A duel which, at the time, created quite a sensation, was the affair between John de Buys and Aristide Gérard, in which the former received fourteen wounds at Gérard’s hands. They fought with colichemardes. De Buys, though the best, of fellows, was fearfully quick-tempered and had fought some twenty-four duels, with more or less success, three or four of which with his mortal foe, Octave Le Blanc. The quarrel with Gérard happened at Belanger’s Billiard Hall, at the corner of Orleans and Royal Streets.

A fatal duel with colichemardes was that in which Amaron Ledoux killed a Frenchman named De Chêvremont.

It would be possible to go on thus indefinitely, but, for the purposes of this writing, the cases cited are more than sufficient.

Whatever modernists may say, with great reason, against the duello, for it led to many deplorable abuses, there was more in the institution than the mere agreement to fight, and there was more in it also than in the old relic of barbarism, the “trial by combat.” It was in many instances an impediment to bloodshed. Friends quarreled in momentary excitement, and instead of seeking personal explanation, which, in high-strung people, is impossible under provocation, intrusted mutual friends with the demand of satisfaction. If the seconds were wise, calm explanation would follow, and the trifle was adjusted. The duties of the seconds were of paramount importance, for they assumed every responsibility, and were answerable for the life or honor of the principals at the bar of public opinion.

The duello, however, had a refining influence, for every gentleman was forced to be guarded in his language and behavior, as he well knew that bare brutal courage was not sufficient to carry him triumphantly through. It is true that a gentleman was obliged to fight, but he had to fight well — that is, for reason, and under plausible and legitimate conditions, stanch enough to hold the current of public opinion. Otherwise he was quickly ostracised, and society sustained all who refused to cross swords or exchange shots with him. The code was very strict. You could not fight a man whom you could not ask to your house.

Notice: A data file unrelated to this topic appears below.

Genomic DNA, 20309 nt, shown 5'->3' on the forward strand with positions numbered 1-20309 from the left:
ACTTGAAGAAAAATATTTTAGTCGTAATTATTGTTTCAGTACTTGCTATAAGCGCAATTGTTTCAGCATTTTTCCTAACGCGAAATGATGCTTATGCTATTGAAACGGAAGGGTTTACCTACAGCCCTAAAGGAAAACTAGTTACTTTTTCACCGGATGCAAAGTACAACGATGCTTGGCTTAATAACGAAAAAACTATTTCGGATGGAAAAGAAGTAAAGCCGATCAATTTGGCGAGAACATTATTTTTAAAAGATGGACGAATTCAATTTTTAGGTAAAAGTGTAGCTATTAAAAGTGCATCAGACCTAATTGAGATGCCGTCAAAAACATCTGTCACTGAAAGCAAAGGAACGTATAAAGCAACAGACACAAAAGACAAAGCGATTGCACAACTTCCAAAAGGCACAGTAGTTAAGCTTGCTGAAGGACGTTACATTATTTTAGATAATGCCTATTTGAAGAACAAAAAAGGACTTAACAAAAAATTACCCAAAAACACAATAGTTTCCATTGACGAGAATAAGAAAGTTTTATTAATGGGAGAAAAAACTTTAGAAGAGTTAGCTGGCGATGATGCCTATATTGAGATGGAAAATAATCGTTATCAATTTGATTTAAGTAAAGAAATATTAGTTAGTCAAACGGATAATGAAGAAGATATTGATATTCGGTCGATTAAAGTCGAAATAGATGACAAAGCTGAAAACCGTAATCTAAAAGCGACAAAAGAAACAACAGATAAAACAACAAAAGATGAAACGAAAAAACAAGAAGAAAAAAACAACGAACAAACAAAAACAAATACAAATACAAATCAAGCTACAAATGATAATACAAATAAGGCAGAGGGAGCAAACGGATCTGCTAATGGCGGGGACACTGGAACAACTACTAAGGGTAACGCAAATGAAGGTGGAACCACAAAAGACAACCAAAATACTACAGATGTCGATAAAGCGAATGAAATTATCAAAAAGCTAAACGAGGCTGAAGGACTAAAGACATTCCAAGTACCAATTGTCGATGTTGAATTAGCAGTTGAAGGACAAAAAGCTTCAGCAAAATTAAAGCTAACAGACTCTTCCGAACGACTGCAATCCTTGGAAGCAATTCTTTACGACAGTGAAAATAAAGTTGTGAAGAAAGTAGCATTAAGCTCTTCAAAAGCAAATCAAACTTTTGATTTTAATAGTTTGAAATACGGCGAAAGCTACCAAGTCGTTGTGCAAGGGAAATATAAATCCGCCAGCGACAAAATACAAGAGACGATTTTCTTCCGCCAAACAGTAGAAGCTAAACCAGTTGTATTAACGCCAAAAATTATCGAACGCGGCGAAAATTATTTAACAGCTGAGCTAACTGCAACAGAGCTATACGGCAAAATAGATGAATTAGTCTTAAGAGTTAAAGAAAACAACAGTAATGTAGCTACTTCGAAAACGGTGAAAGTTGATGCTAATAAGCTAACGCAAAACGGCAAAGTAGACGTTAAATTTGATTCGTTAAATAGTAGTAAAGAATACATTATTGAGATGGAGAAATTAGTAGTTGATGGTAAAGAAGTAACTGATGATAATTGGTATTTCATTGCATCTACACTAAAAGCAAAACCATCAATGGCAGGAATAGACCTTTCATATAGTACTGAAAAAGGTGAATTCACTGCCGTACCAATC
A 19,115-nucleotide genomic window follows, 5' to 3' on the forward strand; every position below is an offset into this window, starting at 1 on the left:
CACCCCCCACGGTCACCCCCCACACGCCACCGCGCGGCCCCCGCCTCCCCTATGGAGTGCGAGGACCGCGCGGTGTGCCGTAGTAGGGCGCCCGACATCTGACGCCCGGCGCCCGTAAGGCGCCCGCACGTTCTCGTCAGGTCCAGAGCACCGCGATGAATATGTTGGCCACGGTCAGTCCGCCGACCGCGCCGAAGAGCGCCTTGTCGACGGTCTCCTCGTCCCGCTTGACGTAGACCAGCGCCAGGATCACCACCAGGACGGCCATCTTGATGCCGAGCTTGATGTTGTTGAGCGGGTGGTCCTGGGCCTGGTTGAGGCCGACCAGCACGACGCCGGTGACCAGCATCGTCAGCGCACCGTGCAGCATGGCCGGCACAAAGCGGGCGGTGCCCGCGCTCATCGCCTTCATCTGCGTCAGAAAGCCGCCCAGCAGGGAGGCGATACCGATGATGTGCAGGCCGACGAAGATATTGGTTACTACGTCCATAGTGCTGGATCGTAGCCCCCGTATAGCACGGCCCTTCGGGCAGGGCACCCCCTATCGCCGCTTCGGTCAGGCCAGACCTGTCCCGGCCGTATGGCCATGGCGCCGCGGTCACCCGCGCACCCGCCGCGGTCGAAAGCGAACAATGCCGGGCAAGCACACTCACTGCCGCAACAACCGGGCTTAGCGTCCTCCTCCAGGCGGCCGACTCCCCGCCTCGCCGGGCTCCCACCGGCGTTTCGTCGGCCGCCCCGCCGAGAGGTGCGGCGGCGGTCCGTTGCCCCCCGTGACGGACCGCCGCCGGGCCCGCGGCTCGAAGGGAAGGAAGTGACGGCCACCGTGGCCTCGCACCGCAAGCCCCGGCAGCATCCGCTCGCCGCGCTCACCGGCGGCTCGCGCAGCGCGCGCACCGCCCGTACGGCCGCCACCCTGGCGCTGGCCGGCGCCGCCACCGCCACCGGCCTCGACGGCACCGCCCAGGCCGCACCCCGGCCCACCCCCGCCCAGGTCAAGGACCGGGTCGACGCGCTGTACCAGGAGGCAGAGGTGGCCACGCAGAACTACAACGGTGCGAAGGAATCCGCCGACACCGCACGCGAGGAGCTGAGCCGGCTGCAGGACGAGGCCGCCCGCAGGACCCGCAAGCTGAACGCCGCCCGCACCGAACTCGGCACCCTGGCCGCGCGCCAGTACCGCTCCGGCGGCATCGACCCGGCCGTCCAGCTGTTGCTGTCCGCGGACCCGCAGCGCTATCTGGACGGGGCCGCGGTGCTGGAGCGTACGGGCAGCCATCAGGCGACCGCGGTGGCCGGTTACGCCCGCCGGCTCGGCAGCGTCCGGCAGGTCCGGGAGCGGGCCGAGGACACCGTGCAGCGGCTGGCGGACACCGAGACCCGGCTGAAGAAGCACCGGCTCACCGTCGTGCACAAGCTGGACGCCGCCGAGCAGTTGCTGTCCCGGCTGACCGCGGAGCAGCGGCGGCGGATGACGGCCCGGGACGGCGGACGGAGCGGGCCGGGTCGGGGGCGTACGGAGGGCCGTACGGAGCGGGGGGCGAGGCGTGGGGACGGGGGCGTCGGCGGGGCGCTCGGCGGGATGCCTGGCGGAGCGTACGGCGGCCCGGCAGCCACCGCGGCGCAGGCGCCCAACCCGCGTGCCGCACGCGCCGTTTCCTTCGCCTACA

This is not an apology of the duello, which is now out of fashion and has even become absurd, if it were only be reason of the almost total indifference of public opinion in its regard. It does not matter nowadays if a man fights or not.

We have other ways of proving ourselves gentlemen.

The purpose here is only to recall a brilliant, though not altogether faultless epoch of Louisiana history, to show what reason our fathers had in their madness, and to point the lessons that may be profitably gathered by discriminating minds under the leafy shades of the oaks.


  1. Collège d’Orléans. College Orleans (1804-1818) was founded after the Louisiana Purchase to provide local higher education so that young men would not have to go to France. The locals boycotted and closed it when the learned the president was an atheist.
  2. “Ah, vous êtes mal élevé.” “Ah, you are rude.”
  3. Coup droit. Forehand.
  4. Present. 1887.
  5. Maîtres d’armes. Fencing masters.
  6. Salles d’escrime. Fencing rooms.
  7. Jeunesse dorée. Gilded youth.
  8. Cantilena. Chant.
  9. “C’est vrai,” he said, “je pleure, mais je donne aussi des callotes.” “This is true,” he said, “I cry, but I also give skull-caps.”
  10. Old German knight. “The Knight’s Leap” by Charles Kingsley.
  11. Assaut d’armes. Assault of weapons.
  12. Tireur de salle. Shooter room.
  13. Qu’a cela ne tienne. Never mind.
  14. “Quand je tiens un bon duel je ne le lache pas.” “When I want a good duel, I do not lose.”
  15. Allez, messieurs! “Come, gentleman!”
  16. Raquette. A game similar to lacrosse that New Orleanians probably adopted from the Choctaw Indians.
  17. Coup de pointe à droite. Sudden peak right.
  18. Colichemardes. Short swords primarily used in the late 17th & early 18th centuries.
  19. Temps d’arret. Final move.
  20. “Achevez moi!” “Finish me!”
  21. Chanteuse légère. Light singer.


Augustin, John. “The Oaks: The Old Duelling-Grounds of New Orleans.” The Louisiana book: selections from literature of the state. 1887. Ed. Thomas M’Caleb. New Orleans: R. F. Straughn, 1894. 71-87. Archive. Web. 5 May 2013. <http:// archive.org/ details/ louisiana books el00mcal>.

Home Page
Anthology of Louisiana Literature